Normally, I do not give a second thought to the rantings of Glenn Beck. I have always assumed that the man is an Elmer Gantry-like ranter, essentially an actor, who could not possibly believe what he says because no intelligent person could believe what he says. But, he spoke to the National Rifle Association this weekend and gave a speech that was met with thunderous applause. "I think he’s great," Sharon Browder of Port Orchard, Wash., told PoliticsDaily at the NRA convention. "He’s inspiring, he’s focused. We love him. We’re proud of him. We need him."
Mr. Beck compared the United States to the Titanic, although he was not clear if he meant before or after hitting the iceberg because he claimed there was still time to turn the country around, still time to save America. And what must America be saved from? The Obama administration, of course. "These are not Democrats," Beck thundered. "They are revolutionary Marxists."
Words have meanings. "Revolutionary" has a meaning, and the closest possible meaning Beck must intend is "a radical change." He points to the health care reform as exhibit A. But, the reform did not, in fact, dislodge the basic insurance system by which Americans procure health insurance. It remains in the hands of privately run companies, devoted to making a profit. Hospitals remain corporations, either for-profit or non-profit. Doctors remain independent agents, free to work for themselves, for a hospital or for the government. And, most health insurance will still be bought through one’s employer, a system that makes as much sense as the Austro-Hungarian empire, but there it is. "Radical change" would surely have altered one of these aspects of America’s health care delivery system. Instead, the reform that the Congress passed and the President signed tweaked the entire system, but it did not change, not at its radix or anywhere else. Single-payer? That would have been a radical change – and one I would have applauded. But, what we got is hardly "radical."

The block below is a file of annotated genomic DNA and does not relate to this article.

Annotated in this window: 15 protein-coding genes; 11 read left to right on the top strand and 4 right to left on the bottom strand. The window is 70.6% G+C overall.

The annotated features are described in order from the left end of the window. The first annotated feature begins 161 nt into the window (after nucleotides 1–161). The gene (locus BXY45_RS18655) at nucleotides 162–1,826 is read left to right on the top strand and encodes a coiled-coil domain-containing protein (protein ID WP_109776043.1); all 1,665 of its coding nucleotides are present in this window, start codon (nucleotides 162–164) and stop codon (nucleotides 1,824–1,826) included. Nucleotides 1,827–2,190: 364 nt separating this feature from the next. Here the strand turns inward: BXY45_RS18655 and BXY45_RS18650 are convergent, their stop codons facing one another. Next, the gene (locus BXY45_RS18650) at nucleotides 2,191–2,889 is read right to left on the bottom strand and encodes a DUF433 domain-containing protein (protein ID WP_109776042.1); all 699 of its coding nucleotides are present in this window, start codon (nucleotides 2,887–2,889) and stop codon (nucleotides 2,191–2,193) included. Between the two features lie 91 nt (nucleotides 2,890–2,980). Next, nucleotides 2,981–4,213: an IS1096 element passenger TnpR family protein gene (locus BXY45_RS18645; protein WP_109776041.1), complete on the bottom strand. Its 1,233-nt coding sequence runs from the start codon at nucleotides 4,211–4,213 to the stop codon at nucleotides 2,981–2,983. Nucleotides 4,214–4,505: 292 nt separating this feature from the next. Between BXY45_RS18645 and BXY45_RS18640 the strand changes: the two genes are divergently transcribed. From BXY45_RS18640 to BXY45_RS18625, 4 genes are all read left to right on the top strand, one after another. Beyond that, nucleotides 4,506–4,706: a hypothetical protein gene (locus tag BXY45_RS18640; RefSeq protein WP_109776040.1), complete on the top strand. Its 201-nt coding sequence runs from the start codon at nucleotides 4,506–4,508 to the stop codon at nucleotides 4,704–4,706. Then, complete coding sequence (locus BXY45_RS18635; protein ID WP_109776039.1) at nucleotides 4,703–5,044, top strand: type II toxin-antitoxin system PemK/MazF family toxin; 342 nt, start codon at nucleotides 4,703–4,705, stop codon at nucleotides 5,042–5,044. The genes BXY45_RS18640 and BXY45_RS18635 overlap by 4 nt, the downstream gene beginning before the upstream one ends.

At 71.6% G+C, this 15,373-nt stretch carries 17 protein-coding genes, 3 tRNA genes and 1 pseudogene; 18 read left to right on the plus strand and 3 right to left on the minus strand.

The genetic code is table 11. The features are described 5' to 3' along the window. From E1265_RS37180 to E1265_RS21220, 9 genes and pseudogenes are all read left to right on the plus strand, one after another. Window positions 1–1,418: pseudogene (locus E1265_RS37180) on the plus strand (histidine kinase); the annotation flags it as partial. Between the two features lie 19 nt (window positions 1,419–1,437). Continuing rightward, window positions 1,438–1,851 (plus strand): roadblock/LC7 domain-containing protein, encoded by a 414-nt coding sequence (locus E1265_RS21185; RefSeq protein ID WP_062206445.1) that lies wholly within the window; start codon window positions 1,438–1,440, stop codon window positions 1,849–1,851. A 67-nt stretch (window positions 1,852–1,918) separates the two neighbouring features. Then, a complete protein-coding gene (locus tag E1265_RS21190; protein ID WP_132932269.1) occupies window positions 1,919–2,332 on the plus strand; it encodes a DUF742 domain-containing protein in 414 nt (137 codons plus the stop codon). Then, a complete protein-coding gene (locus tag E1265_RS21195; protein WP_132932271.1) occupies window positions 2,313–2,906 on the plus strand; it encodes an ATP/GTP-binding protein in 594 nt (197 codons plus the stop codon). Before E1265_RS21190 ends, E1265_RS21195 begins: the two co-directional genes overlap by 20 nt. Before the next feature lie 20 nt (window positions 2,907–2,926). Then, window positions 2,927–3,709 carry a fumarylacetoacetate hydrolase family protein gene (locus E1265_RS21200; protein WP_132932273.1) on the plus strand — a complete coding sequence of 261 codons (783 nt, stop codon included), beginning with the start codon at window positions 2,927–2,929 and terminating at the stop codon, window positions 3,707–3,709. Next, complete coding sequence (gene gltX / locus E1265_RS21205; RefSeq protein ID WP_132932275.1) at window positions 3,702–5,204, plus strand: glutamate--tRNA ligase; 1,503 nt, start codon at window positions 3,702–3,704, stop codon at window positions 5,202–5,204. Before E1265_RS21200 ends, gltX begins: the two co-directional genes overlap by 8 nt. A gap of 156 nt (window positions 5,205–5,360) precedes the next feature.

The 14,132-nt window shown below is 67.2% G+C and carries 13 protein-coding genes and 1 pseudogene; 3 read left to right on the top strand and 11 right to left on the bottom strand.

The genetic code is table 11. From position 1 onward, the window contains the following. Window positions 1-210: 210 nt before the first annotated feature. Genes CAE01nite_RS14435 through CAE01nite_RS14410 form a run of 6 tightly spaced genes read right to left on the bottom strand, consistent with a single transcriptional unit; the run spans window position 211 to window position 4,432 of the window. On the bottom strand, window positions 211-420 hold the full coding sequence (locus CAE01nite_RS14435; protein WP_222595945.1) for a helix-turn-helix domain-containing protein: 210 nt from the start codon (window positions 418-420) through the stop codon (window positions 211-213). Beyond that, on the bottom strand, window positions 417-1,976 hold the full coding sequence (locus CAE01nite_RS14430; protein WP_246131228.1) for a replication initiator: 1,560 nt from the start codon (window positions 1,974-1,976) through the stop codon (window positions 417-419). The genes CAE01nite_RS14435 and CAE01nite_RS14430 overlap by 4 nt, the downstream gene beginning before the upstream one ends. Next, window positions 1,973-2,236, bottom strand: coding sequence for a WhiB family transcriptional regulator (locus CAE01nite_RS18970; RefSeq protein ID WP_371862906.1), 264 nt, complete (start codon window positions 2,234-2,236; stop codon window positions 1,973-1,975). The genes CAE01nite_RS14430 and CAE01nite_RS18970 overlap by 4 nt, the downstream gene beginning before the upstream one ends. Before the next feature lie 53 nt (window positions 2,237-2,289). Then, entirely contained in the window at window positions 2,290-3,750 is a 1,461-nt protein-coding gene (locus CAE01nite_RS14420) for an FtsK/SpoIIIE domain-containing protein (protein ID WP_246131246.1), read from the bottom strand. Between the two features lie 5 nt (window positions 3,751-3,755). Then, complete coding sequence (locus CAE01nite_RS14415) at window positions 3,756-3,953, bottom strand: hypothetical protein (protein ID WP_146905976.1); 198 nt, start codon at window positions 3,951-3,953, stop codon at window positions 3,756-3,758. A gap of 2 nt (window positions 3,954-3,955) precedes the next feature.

"Marxist" has a meaning too. It means a follower of Karl Marx’s theories, the most significant of which was the belief that the proletariat, through the party, should own all the means of production. Now, it is true that the U.S. bought a whole lot of Wall Street in the closing days of the Bush administration, and a bit more at the beginning of the Obama term, and that Detroit needed more than a little help too. It is also true that the administration of that well-known radical Marxist, Gerald Ford, had to bail out New York City in 1975. The administration’s efforts to keep the financial and automotive sectors of the economy solvent may have been misguided, they may have been foolish (although I think they were neither) and they certainly were not politically popular, but they do not constitute a fundamental expropriation of all the means of production by the party.
This is foolishness. I wish to God we could leave such foolishness to Comedy Central which, in the event, has done some fabulous takedowns of Beck. But, I worry that some people take Beck seriously, not just Ms. Browder quoted above, but the NRA, the Club for Growth, the Heritage Foundation and the whole network of right-wing organizations that live to frustrate the President’s modest and moderate attempts to extend basic ideas of social justice known throughout the rest of the industrialized world to a reluctant America. Of course, Beck has an issue with social justice too, and has recommended that parishioners whose priests invoke the idea flee for the exit signs. What does Mr. Beck make of Caritas in Veritate? One wonders.
The important question, however, is whether or not this is dangerous foolishness. Politically, I think there is no danger from Mr. Beck: To the extent he is the voice of conservatism, it will be a bad day for conservatism, but the dialectic quality of democracy seems to require an opposition party (oops- "Dialectic" has a Marxist pedigree!) and conservatism will recover, chastened and saner. The left took a long time to shed its devotion to the kookie left in the 1980s, but it did so. The danger is otherwise. It takes a majority to win an election, but it only takes one lone angry man to go ballistic and harm people. Given the horrible and horrific historic record of Marxism, it is not difficult to think that someone who believes Beck’s drivel might feel compelled to act on it, not with their ballot but with their bullets. After all "Lock and Load" has become a mantra with this crowd, encouraged by Beck’s forceful call for armed militia this weekend. Beck’s threat is not to democracy, still less to the Democrats. It is his capacity to radicalize the political debate in such a way that some people think they have his blessing to pursue extra-democratic methods. And, mainstream conservatives need to take on Beck and his recklessness or they risk losing their credibility too.